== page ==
August 2, 2021. During a recent stay in Fredericton, New Brunswick, we met Ken Barkhouse, and talked about his grandfather’s brother, George Edward MAHAR, who lost his life during WW2.
Born in St George, New Brunswick on June 2, 1914, George was the son of Wellington Dorcas Ellen Mahar of Blacks Harbour, New Brunswick. At the time of his enlistment with the 8th Anti-Aircraft Battery in St John, New Brunswick on September 20, 1939, he was married to Freda Augusta and employed as a tin decorator with Connors Brothers, a canning plant in Black’s Harbour. He and Freda had a daughter, Donna Blanche, born in 1939. A son, Edward, was born in 1942.
After receiving training as a Gunner, he transferred to the 50th Heavy Anti-Aircraft Battery in Aldershot, Nova Scotia on August 15, 1942, and appointed to the rank of Bombardier.
On February 10, 1944 his request to revert to the rank of Gunner so he could ‘join a reinforcement stream’ was accepted. He was re-allocated to an Infantry unit with the rank of Private.
On July 13, 1944 he arrived in the United Kingdom and assigned to the Stormont, Dundas and Glengarry Highlanders Regiment on August 16. The next day he was with the Regiment in northwest Europe, serving in Belgium and The Netherlands.
On November 22, 1944, the Regiment was in the area of Beek, The Netherlands for a seven day period of training, kit inspections, bath parades, and pay parades.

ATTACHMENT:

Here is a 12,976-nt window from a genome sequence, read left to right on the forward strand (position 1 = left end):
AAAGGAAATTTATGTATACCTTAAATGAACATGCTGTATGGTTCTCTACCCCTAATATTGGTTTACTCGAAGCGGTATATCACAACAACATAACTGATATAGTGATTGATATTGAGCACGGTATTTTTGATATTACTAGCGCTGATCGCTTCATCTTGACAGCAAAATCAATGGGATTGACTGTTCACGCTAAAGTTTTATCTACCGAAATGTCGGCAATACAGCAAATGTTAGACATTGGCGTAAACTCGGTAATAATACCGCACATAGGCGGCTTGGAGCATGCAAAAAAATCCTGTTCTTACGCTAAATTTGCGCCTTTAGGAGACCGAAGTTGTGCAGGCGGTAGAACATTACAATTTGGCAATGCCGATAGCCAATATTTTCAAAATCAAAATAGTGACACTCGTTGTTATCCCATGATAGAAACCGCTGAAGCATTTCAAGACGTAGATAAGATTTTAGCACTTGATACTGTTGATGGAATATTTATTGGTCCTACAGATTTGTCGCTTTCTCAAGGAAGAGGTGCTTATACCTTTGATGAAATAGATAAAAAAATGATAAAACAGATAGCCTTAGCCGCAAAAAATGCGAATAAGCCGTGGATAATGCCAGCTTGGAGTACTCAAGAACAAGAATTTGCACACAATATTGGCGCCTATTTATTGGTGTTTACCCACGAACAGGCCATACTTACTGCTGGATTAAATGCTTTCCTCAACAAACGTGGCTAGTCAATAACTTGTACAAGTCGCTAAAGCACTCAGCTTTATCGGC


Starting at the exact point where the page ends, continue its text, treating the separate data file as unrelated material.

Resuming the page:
November 26, 1944 was a Sunday. The Stormont, Dundas and Glengarry Highlanders war diary for that day notes that the “…sun shows signs of being out for awhile today. Mild…” Three church services had been organized that morning.
At 9:50 am, as the “…troops were falling in for first Church Parade, disaster struck. Conflicting reports as to exact missile were received but it is thought either a rocket or bomb struck. It demolished a house across road and broke all windows in Battalion building….”
The war diary notes that “…Anti-Aircraft was active some ten minutes ago so it’s quite likely a plane was responsible for this. One observer reports having seen 4 Foch Wolfs, one of which dropped a parachute, prior to the explosion. Exact casualties not yet known but two little girls were killed. The Battalion casualties are 2 killed and 13 wounded….”
George Edward Mahar was one of the two casualties killed that day. The other was Douglas Reginald SCHOFIELD of Guelph, Ontario. Two more men subsequently died.
George is buried at the Canadian War Cemetery in Groesbeek, The Netherlands.
Thank you to Ken Barkhouse for telling us about his grand-uncle. Do you have photos or information to share on George Edward Mahar or about the November 26, 1944 incident? If so, please email Pieter at firstname.lastname@example.org, comment on the blog, or tweet to @researchmemori1.
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